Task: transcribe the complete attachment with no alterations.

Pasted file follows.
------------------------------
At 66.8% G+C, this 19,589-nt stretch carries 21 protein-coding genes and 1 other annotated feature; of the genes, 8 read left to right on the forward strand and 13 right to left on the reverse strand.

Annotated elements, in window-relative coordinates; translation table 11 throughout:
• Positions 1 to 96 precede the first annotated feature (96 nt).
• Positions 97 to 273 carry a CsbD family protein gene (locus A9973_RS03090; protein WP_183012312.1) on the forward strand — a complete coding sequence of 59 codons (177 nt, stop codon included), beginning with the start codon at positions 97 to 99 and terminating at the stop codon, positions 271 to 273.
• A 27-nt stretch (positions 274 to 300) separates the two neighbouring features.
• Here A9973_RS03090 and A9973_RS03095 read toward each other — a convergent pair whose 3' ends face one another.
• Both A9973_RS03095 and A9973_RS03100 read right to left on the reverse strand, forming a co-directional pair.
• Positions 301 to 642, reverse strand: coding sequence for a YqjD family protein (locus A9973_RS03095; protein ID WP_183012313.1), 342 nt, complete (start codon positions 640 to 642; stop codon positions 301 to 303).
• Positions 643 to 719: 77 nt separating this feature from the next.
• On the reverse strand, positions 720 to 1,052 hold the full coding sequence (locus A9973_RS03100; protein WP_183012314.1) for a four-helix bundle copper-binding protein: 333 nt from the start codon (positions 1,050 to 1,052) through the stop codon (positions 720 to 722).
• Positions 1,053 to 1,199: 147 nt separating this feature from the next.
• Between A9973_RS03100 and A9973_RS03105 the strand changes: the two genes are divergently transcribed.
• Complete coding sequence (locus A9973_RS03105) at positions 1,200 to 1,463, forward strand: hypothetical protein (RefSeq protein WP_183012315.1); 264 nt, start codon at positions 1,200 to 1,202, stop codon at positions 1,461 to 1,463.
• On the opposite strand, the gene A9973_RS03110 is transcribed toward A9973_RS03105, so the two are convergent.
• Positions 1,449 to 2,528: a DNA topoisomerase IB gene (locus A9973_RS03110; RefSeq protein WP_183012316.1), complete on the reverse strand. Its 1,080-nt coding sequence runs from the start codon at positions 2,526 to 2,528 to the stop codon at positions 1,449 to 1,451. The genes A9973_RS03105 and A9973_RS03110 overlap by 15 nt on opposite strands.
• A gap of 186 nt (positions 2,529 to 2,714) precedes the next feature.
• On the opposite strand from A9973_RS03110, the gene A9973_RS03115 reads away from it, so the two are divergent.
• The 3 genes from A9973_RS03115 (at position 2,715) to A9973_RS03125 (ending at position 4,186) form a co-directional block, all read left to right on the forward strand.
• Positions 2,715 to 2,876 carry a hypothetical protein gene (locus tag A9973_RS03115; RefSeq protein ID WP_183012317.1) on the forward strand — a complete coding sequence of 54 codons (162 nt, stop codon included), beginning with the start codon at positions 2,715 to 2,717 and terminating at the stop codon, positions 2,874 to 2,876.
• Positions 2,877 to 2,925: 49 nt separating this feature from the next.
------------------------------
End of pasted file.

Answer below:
At 66.8% G+C, this 19,589-nt stretch carries 21 protein-coding genes and 1 other annotated feature; of the genes, 8 read left to right on the forward strand and 13 right to left on the reverse strand.

Annotated elements, in window-relative coordinates; translation table 11 throughout:
• Positions 1 to 96 precede the first annotated feature (96 nt).
• Positions 97 to 273 carry a CsbD family protein gene (locus A9973_RS03090; protein WP_183012312.1) on the forward strand — a complete coding sequence of 59 codons (177 nt, stop codon included), beginning with the start codon at positions 97 to 99 and terminating at the stop codon, positions 271 to 273.
• A 27-nt stretch (positions 274 to 300) separates the two neighbouring features.
• Here A9973_RS03090 and A9973_RS03095 read toward each other — a convergent pair whose 3' ends face one another.
• Both A9973_RS03095 and A9973_RS03100 read right to left on the reverse strand, forming a co-directional pair.
• Positions 301 to 642, reverse strand: coding sequence for a YqjD family protein (locus A9973_RS03095; protein ID WP_183012313.1), 342 nt, complete (start codon positions 640 to 642; stop codon positions 301 to 303).
• Positions 643 to 719: 77 nt separating this feature from the next.
• On the reverse strand, positions 720 to 1,052 hold the full coding sequence (locus A9973_RS03100; protein WP_183012314.1) for a four-helix bundle copper-binding protein: 333 nt from the start codon (positions 1,050 to 1,052) through the stop codon (positions 720 to 722).
• Positions 1,053 to 1,199: 147 nt separating this feature from the next.
• Between A9973_RS03100 and A9973_RS03105 the strand changes: the two genes are divergently transcribed.
• Complete coding sequence (locus A9973_RS03105) at positions 1,200 to 1,463, forward strand: hypothetical protein (RefSeq protein WP_183012315.1); 264 nt, start codon at positions 1,200 to 1,202, stop codon at positions 1,461 to 1,463.
• On the opposite strand, the gene A9973_RS03110 is transcribed toward A9973_RS03105, so the two are convergent.
• Positions 1,449 to 2,528: a DNA topoisomerase IB gene (locus A9973_RS03110; RefSeq protein WP_183012316.1), complete on the reverse strand. Its 1,080-nt coding sequence runs from the start codon at positions 2,526 to 2,528 to the stop codon at positions 1,449 to 1,451. The genes A9973_RS03105 and A9973_RS03110 overlap by 15 nt on opposite strands.
• A gap of 186 nt (positions 2,529 to 2,714) precedes the next feature.
• On the opposite strand from A9973_RS03110, the gene A9973_RS03115 reads away from it, so the two are divergent.
• The 3 genes from A9973_RS03115 (at position 2,715) to A9973_RS03125 (ending at position 4,186) form a co-directional block, all read left to right on the forward strand.
• Positions 2,715 to 2,876 carry a hypothetical protein gene (locus tag A9973_RS03115; RefSeq protein ID WP_183012317.1) on the forward strand — a complete coding sequence of 54 codons (162 nt, stop codon included), beginning with the start codon at positions 2,715 to 2,717 and terminating at the stop codon, positions 2,874 to 2,876.
• Positions 2,877 to 2,925: 49 nt separating this feature from the next.